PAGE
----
If there is a part of golf equipment which is the hardest to really establish a niche, it is putters. Golfers are so tremendously name and hype driven with the flatstick that it takes something eye and imagination capturing to garner attention.
Tour Edge has never been afraid of producing putters, there has always been some type of offering under their umbrella, and in the past have even hit the premium market with the David Glod Exotics putters. Well, Tour Edge is going to give it another go in upper tier putters with their new Wingman release.
Tour Edge Wingman Putters
Right to it, the Wingman putter is what the company is calling a “mini-mallet”, what that means exactly I cannot tell from the release images, but I would venture to guess it put it in line with some of the more popular mallet shapes out there. In fact, when you first glance at the putter, you can certainly tell where the base shape got its initial inspiration from, though I must say I am happy to see that they did tweak it enough to make it a look that very well could stand out.
The idea here is one we know, a high MOI (moment of inertia) design which is going to help alleviate twisting at impact and hopefully lead to more consistent putting. In fact, this is the highest MOI design Tour Edge has released to date and they claim it to compete with the top putter in the market when it comes to that rating. As for the build itself, don’t think this one was a copy paste from a shape that is popular. Tour Edge spent two years on this one making sure they had something that didn’t just fill a void, but performed. The result is an adjustable wing weighted putter with three specific neck models and an alignment setup Tour Edge is calling “Lock-On Alignment Technology”.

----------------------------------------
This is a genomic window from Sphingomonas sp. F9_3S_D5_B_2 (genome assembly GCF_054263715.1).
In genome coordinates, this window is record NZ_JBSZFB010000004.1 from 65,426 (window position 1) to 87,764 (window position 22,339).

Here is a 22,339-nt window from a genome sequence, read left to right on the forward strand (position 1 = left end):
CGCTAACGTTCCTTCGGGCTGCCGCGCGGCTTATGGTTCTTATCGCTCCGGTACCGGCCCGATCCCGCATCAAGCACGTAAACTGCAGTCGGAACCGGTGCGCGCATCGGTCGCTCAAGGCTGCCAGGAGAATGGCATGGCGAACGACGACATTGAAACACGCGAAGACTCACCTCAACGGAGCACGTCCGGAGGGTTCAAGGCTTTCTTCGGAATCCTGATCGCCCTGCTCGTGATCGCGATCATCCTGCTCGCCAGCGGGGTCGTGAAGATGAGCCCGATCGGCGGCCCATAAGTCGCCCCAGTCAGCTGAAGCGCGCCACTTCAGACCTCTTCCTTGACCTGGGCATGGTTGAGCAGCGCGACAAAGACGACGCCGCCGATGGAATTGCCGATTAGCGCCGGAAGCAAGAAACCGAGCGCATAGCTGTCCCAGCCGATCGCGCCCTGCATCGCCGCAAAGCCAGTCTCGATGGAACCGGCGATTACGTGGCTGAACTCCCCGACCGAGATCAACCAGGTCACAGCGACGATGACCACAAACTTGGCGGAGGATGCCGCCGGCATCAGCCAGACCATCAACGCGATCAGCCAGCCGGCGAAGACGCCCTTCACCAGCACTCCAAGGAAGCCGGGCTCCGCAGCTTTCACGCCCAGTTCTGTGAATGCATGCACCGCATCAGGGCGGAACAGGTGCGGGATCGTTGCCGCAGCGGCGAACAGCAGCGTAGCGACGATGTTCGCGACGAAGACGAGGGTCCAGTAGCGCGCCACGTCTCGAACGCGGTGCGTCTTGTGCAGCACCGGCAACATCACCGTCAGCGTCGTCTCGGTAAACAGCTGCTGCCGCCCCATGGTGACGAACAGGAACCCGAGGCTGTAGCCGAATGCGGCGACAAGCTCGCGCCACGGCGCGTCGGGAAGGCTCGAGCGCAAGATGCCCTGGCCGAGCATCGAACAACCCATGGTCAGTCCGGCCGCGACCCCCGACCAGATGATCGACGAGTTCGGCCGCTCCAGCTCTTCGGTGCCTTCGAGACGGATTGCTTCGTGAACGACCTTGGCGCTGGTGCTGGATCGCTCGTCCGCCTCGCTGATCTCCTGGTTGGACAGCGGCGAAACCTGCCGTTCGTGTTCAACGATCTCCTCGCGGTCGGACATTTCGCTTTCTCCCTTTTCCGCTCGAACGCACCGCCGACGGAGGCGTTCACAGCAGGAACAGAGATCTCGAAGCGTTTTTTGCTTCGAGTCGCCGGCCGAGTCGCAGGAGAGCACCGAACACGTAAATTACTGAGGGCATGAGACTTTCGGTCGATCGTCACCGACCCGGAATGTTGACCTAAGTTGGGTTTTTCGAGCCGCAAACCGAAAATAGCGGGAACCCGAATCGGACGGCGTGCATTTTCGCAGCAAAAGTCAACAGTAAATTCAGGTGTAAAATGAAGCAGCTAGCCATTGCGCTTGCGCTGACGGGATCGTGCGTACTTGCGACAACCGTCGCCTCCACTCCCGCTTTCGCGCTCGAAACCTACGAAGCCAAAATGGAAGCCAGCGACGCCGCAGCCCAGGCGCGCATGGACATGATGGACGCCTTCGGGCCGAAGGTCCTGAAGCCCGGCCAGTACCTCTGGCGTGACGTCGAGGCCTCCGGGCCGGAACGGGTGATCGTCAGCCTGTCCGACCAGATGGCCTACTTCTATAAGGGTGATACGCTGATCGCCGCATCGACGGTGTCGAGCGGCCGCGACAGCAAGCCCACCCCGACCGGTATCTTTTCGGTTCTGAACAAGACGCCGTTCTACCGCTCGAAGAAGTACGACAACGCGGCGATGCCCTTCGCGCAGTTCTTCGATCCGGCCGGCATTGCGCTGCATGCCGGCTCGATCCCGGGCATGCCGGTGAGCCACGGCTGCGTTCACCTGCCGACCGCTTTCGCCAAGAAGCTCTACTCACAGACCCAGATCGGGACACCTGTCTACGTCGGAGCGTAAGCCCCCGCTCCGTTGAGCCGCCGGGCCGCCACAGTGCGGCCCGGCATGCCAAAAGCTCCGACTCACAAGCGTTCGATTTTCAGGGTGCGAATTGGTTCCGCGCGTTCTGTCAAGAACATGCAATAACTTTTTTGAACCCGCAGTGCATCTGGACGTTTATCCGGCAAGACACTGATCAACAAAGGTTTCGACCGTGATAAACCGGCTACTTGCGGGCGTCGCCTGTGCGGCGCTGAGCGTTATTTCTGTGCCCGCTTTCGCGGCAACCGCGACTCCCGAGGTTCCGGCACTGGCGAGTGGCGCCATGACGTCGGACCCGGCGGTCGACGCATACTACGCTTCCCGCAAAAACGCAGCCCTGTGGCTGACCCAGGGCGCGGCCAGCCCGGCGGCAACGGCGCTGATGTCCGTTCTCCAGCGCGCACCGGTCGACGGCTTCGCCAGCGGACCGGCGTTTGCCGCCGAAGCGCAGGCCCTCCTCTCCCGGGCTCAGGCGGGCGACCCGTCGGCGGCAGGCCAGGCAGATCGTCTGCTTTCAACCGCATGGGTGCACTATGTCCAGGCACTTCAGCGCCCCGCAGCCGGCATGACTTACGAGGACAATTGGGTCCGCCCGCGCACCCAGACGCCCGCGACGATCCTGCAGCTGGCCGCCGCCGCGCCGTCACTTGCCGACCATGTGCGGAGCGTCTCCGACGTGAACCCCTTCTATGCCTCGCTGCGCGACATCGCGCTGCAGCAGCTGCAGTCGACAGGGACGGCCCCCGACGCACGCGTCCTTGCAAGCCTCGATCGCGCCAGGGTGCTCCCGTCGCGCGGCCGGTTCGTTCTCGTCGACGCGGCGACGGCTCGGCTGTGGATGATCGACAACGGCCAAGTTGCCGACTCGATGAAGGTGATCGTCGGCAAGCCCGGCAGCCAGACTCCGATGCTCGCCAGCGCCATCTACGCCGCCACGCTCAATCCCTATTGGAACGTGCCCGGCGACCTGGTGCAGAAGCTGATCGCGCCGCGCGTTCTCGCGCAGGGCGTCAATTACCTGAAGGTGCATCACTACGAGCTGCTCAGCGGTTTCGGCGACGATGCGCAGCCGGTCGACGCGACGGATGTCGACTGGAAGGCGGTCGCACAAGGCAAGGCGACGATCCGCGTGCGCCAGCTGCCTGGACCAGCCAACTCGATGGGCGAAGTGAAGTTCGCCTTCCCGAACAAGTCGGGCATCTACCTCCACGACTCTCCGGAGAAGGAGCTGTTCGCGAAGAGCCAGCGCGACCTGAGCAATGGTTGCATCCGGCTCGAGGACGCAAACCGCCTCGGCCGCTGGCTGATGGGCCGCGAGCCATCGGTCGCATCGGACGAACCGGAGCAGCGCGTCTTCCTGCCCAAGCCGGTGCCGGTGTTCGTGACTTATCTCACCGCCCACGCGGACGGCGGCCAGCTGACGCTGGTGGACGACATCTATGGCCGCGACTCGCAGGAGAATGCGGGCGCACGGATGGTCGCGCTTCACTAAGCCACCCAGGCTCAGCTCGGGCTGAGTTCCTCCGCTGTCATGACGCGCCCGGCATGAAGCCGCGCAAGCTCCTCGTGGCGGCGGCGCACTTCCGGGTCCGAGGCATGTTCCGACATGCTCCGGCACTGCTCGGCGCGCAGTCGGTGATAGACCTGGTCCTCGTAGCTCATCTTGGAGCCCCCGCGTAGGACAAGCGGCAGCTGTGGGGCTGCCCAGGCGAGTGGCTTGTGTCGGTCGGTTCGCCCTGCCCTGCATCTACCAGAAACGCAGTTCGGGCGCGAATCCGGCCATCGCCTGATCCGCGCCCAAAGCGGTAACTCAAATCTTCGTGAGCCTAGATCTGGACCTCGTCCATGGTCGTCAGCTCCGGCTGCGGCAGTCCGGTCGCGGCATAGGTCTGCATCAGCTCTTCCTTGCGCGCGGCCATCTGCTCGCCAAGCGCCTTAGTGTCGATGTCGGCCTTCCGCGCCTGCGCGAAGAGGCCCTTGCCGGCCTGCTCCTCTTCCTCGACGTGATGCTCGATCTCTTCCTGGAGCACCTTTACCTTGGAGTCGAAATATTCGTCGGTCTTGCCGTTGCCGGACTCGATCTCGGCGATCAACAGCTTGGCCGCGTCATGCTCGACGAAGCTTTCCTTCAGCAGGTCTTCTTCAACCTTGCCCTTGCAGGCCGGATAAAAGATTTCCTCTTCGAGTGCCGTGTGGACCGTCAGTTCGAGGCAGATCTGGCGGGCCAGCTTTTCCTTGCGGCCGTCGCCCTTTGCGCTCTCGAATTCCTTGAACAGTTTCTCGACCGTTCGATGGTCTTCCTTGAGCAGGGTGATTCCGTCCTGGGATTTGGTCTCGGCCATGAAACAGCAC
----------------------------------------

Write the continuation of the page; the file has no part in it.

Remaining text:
To be more detailed, the Wingman is fitted with a carbon fiber sole plate which has allowed for maximum weight to be moved to the perimeter of the putter. Also, the aforementioned adjustable wing weighting includes two standard 3g weights with 8g and 15g options available via a weight kit. The base weight of the head at standard is 3g and with the kit can go up to 379g. Also, while adjustable weights in putters aren’t new, Tour Edge is one of the first I have seen to really push the idea of using weight bias in the heel/toe to fit the stroke. Leave the face open? Put heavier weight in the heel. Pull putts a lot? Put more in the toe. Nine different weight configurations when adding on the weight kit gives a lot of tinker time.
The “Lock-On Alignment” is simple yet will be undoubtedly effective. The Wingman features a single full length topline, but also at the rear of the putter there is a lower flange that comes to a sort of point, on that section there is a matching alignment line. Why? Well, being at a different level means if the putter is placed open or closed at address, the lines won’t mesh up. Immediate simple feedback to hopefully help eliminate a variable in a lot of golfer’s games.
It’s also no surprise that the decision was to go with an insert on the Wingman. Tour Edge is utilizing a surlyn insert they believe walks the line of feel and feedback. Adding to the overall feel and roll performance is a horizontal “MicroGroove” milling we are quite familiar with in putters, familiar because it works for roll and reducing the surface area impacting the ball and generating a softer overall ‘feel’. Rounding it all out, Tour Edge is featuring the all new CT Tour putter shafts in black PVD as well as the Lamkin Sink Fit Straight as the grip.
There are three models of the Wingman putter. The Wingman-01 is mid-toe hang with a slant neck, the Wingman-02 is a face-balanced bent shaft, and the Wingman-03 is a face-balanced center-shaft option but with no white outline encasing the single site line. At $199.99, the Wingman is not only packed with tech and ideas, but it’s a fraction of the price of premium putters on the market. It is clear, in 2020, Tour Edge is pulling no punches.
Shaft: Black PVD KBS CT Tour
Grip: Lamkin Sink Fit Straight